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  • Borders: Interesting Risk/Return for the Optimist [View article]
    Nathan,

    I am surprised by a number of your comments. First, you have missed the point of this article. It is to illustrate how to evaluate the payoff of an investment in the equity of Borders. Obviously, there are many obstacles Borders needs to overcome for the equity to have value. Surprisingly, you fail to recognize almost any of the significant ones. I point them out in the above article. What makes this situation (and analysis) kind of cool is the variety of possible scenarios that could occur and what the equity would be worth in each. I work through one possible scenario above. Anybody, however, could work out a number of potential outcomes, assess a probability and value to each and incorporate the current stock price to calculate the expected value. You could even place odds on “bidding wars” if you prefer that to analyzing the financials.

    Second, let’s take a stab at calculating a portion of the “real value of their assets.” If you bother to reference the 10-K you will find it hard to support your guess of $300 million of “real assets.” You choose to take the inventory levels as of January 29th (note that these have been updated through the end of April) of $600 million. Let’s work through this. From page 27 of the 10-K:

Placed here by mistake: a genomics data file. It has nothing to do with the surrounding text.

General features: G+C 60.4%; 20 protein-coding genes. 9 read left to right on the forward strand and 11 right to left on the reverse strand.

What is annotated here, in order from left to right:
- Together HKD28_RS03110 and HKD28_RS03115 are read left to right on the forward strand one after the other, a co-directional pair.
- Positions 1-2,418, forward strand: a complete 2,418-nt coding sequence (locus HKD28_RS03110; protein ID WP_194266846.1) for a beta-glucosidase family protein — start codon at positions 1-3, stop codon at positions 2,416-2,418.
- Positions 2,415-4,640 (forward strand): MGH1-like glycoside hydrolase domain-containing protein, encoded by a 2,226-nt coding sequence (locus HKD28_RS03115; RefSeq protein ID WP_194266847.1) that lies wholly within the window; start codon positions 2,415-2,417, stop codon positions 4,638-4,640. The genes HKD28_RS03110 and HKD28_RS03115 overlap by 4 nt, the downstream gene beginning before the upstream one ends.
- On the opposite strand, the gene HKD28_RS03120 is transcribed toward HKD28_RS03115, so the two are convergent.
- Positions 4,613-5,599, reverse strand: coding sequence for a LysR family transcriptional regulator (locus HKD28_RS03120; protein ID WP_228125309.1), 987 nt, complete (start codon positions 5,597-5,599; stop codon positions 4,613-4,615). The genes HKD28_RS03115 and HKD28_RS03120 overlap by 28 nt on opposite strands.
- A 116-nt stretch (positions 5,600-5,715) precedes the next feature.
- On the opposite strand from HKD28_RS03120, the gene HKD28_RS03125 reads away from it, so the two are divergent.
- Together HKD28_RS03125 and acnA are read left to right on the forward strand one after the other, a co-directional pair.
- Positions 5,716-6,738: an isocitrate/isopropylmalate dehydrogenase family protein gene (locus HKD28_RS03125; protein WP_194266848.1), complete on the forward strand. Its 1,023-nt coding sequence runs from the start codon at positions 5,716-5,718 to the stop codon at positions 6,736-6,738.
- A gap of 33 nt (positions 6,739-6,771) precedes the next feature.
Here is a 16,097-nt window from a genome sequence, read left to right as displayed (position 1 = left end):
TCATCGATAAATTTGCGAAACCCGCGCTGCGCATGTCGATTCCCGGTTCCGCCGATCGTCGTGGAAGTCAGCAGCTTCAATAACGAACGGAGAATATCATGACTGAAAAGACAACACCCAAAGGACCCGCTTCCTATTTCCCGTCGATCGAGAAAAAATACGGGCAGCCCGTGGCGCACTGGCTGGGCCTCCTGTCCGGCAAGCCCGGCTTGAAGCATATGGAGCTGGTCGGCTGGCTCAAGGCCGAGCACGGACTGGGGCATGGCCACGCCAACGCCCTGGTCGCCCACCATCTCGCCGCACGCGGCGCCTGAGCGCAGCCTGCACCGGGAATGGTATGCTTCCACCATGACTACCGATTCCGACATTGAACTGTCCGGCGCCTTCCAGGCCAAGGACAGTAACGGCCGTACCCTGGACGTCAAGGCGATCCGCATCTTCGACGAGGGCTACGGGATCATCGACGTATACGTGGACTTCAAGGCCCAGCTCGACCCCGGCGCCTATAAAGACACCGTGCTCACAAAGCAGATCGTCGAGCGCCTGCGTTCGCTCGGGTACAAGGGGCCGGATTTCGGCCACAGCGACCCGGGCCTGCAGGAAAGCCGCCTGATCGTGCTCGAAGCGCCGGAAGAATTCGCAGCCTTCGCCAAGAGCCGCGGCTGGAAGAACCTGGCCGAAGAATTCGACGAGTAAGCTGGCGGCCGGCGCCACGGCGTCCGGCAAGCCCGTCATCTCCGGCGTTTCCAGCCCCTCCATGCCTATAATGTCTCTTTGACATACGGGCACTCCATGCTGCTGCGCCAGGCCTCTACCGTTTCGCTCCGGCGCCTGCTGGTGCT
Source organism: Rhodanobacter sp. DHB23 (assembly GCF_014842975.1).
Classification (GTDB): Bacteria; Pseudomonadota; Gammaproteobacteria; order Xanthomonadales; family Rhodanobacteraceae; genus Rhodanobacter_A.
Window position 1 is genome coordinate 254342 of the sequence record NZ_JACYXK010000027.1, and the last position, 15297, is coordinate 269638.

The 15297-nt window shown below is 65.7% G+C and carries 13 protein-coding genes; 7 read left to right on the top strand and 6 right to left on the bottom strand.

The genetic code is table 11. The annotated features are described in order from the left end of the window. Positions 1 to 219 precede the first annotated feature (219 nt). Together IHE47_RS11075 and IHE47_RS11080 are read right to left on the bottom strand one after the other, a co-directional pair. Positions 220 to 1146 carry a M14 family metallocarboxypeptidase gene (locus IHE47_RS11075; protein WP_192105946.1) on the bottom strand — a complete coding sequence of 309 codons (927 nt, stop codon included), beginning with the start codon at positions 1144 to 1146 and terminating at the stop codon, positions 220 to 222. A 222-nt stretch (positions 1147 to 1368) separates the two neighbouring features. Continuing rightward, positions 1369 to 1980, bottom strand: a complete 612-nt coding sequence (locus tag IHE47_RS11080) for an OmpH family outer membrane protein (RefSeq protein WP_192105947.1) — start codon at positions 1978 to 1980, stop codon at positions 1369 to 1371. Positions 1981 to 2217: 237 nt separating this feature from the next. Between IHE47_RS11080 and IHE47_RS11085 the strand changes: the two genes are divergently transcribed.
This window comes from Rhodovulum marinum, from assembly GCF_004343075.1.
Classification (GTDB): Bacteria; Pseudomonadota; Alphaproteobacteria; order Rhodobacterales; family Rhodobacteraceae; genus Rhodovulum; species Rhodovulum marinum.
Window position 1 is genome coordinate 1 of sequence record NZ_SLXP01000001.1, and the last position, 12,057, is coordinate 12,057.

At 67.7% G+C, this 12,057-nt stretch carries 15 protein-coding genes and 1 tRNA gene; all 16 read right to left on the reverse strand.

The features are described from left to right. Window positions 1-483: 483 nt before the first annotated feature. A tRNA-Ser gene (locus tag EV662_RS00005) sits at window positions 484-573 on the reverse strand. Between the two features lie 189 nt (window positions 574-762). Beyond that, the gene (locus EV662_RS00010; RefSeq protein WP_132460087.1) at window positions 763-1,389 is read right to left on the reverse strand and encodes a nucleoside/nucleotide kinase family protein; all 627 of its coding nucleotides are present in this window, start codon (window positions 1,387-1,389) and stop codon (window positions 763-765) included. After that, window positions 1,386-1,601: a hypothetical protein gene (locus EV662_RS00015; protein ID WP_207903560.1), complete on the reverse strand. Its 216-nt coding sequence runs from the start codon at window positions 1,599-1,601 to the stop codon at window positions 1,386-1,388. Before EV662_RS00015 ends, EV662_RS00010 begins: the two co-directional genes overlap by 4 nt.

“Store Closures: Based upon a comprehensive review of our store portfolio, in February 2011 we initiated a store reduction plan to close 226 underperforming superstores. We expect that this plan will be substantially complete by the end of May 2011.

    These closures will result in a reduction of our future consolidated sales, cost of sales (including occupancy costs), and selling, general and administrative expenses, where certain store operating costs are classified. We anticipate incurring costs in fiscal 2011 associated with the termination of the related leases. Fiscal 2010 sales and operating losses related to the closing stores were $720.4 million and ($68.4) million, respectively, and at January 29, 2011, the carrying values of inventory and long-lived assets were $217.8 million and $30.2 million, respectively. Inventory and long-lived assets relating to these stores will be sold as described below.